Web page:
Wartime and the Last Carriage Man in Solihull

Janus sits on the wobbly, precarious plinth of our dangerous present time. One face looks back serenely to the accomplished past, his other, forward facing, scans future hopes and perils.
An object or a document from history can conjure the Roman god to a previous era. A particular day in the past is shown as present time. When this occurs, we have the benefit of foresight to judge the accuracy of formerly future visions.
A copy of the October 14th, 1944 News – no mention of its then Solihull village circulation – gives an insight into the lost, hardly remembered time of my early childhood.
Articles and advertisements give a clear picture of life when the second World War was drawing to a close.
An obituary to a local, well loved character was set against this background.
Austerity and the war effort were dominant themes. Food and drinks were in short supply, strictly rationed and price controlled.
The advertisement for Shredded Wheat apologised for its unavailability. Dainty Dinah Toffee and Margon’s sausages – brands long extinct – were brought in small quantities with cash, plus points from ration books.
Biscuits, a rare treat, also costing points, were weighed out from a large container and carried away in brown paper bags.
A ministry of Food official table table showed the maximum prices to be charged for soft drinks. They ranged from two and a half old pence for baby minerals to expensive two shillings and six pence for bottles of cordial with fruit juice. The old half crown’s value is twelve pence in today’s currency.
Probably of more concern to the male population was the shortage of beer. This was explained by the publicity from Whitbread Ales. “Where has all the beer gone?” The slogan was answered by showing a map of France and Belgium, with somewhat Dad’s Army style arrows indicating thirst quenched troop activities.
A culinary highlight was a short household hint on the best method for cooking cabbage. Boil for a maximum of 10 minutes in very little water. Yum! This could lead to tough, undercooked leaves on top of a lower, cremated layer, plus a difficult burnt saucepan rescue.
‘Make Do And Mend’, a necessary policy in the times of universal shortages, as illustrated in the advertisement space for Lux soap, which had no products to promote. Their area was used to instruct on the makeover of an old, worn cardigan. The wool was to be unravelled and all the re-usable yarn to be re-knitted with narrower front panels. Chamois leather strips should be sewn on, with the buttons also re-used. This, it was claimed, would make a smart warm jacket. A bonus could be that the window cleaning chamois leather had been appropriated, so polishing could no longer be done.
An escape from the mundane to the world of entertainment was advertised. Films at the Odeon, Shirley or dancing at Sparkbrook’s Masque ballroom provided the nearest venues.
For the venturesome, the Theatre Royal in Birmingham staged Terrance Rattigan’s ‘War Family’. At the Alexandra Theatre was another war time play, ‘The Mulberry Trees’.
The News that day also showed the forward looking face of Janus. ‘Victory is within our grasp’ and ‘Civil defence is being reduced’, were hopeful items of war news.
‘In the future, central government plans to take more power from locally elected councils, when re-building takes place’, proved to be an accurate forecast.
Manufacturing companies looked ahead, hoping to resume their peacetime roles when released from duties to aid the war effort. Hoover gave advice on caring for pre-war vacuum cleaners, but also asked customers for suggestions about developing new models when the company was able to do so.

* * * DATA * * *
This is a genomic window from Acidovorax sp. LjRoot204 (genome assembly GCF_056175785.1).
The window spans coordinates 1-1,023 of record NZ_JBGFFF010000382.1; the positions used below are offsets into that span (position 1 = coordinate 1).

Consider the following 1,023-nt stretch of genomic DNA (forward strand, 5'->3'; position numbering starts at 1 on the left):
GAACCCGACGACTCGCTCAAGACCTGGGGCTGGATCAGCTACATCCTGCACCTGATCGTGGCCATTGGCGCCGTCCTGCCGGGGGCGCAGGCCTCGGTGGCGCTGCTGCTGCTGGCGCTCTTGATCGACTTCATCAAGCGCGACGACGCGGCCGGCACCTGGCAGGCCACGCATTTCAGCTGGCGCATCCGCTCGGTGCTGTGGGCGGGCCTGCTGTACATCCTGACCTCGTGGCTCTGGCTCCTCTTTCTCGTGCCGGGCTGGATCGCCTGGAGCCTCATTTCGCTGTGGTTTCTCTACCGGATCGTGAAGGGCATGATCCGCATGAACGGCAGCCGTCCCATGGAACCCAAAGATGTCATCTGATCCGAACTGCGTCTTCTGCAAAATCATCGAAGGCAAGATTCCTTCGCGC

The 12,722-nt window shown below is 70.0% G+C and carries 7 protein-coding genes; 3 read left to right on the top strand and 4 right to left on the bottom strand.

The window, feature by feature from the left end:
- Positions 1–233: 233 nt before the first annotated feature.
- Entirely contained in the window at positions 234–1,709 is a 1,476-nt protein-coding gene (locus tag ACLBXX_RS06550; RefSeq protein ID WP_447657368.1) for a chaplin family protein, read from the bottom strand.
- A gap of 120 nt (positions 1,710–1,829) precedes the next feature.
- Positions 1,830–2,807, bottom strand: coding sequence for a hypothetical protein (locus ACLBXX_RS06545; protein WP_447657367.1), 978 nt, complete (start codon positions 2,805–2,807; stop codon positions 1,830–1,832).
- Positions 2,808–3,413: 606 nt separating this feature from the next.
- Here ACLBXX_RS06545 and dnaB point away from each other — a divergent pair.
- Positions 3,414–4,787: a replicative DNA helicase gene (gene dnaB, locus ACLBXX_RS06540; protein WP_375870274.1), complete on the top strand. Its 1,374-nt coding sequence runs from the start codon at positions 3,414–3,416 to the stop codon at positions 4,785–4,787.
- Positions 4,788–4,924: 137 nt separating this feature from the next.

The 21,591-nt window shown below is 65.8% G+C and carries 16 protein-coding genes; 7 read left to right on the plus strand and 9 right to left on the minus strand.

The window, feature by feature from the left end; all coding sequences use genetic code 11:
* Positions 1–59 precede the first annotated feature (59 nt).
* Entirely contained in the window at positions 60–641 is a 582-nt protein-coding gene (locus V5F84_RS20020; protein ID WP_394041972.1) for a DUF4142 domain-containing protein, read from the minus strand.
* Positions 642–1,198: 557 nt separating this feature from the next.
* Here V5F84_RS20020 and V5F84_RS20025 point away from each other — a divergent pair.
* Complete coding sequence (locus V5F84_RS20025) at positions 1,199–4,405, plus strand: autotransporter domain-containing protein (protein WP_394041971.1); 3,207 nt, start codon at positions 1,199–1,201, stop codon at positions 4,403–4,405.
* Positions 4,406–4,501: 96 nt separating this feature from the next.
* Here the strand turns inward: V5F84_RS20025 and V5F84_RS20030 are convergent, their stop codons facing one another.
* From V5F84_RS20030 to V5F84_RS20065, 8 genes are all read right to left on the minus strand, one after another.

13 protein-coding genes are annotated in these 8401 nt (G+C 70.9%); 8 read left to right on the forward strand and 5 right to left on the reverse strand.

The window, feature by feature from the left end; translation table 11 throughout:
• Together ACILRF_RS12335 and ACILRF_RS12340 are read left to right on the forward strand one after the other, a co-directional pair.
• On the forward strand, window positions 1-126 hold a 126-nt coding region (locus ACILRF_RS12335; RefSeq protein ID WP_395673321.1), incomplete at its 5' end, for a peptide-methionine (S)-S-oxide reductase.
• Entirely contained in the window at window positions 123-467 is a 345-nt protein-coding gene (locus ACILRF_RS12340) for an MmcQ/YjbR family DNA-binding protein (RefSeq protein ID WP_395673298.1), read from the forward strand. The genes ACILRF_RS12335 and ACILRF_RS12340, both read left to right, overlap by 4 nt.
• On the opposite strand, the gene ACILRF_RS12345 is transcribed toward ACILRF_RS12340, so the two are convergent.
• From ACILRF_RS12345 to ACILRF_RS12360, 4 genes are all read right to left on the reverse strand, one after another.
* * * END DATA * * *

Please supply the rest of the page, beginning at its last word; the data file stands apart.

Eko, who made pre-war television sets, looked forward to an era when they could resume manufacture and greatly increase their client base.
These hopeful signs were to come too late to be appreciated by Albert Edward Williams, whose obituary was published in this issue of the News. He was the last horse carriage man in Solihull. He died in his seventy-third year in October 1944. A portrait photograph and a written description picture a pleasant, rosy cheeked gentleman with a large handlebar moustache. He wore a top hat and a frock coat and stood in front of an immaculately groomed horse.
Janus, in tribute could now only look backwards at this man’s life.
A. E. Williams had lived for fifty years in the village. He catered for the horse-drawn carriage trade, insisting with some vehemence, “I’m not a cabbie.”
His well-cared for horse was constantly seen on local roads and at the railway station. Among his clients were some of the best known residents, including Mr B. J. West of Elmdom Hall.
When the horse-drawn carriage business thrived, he took on a partner, A. J. Bayliss, who eventually left to become proprietor of a local garage. The horse trade was receding into the vocabulary of the past, though not yet extinct.
In wartime, with petroleum supplies low and strictly rationed, it must have been a triumph for A. E. Williams to continue using his horses until 1942, when he retired. For many years he lived in his family home, a cottage at fifty-six Drury Lane. He had a wife and five daughters. His home was later demolished to become part of Mell Square.
He died two years before his Golden Wedding anniversary. It was eight months before peace was restored and a decade before the ‘You never had it so good’, fifties. This was an era of rebuilding, returning prosperity and the Festival of Britain.
Solihull, no longer a village, thrived, expanded and prospered. It continues to do so. Would the folk song ‘The times they are a-changing’ have been the constant coachman’s favourite? Janus would know how to answer that question, as we do.

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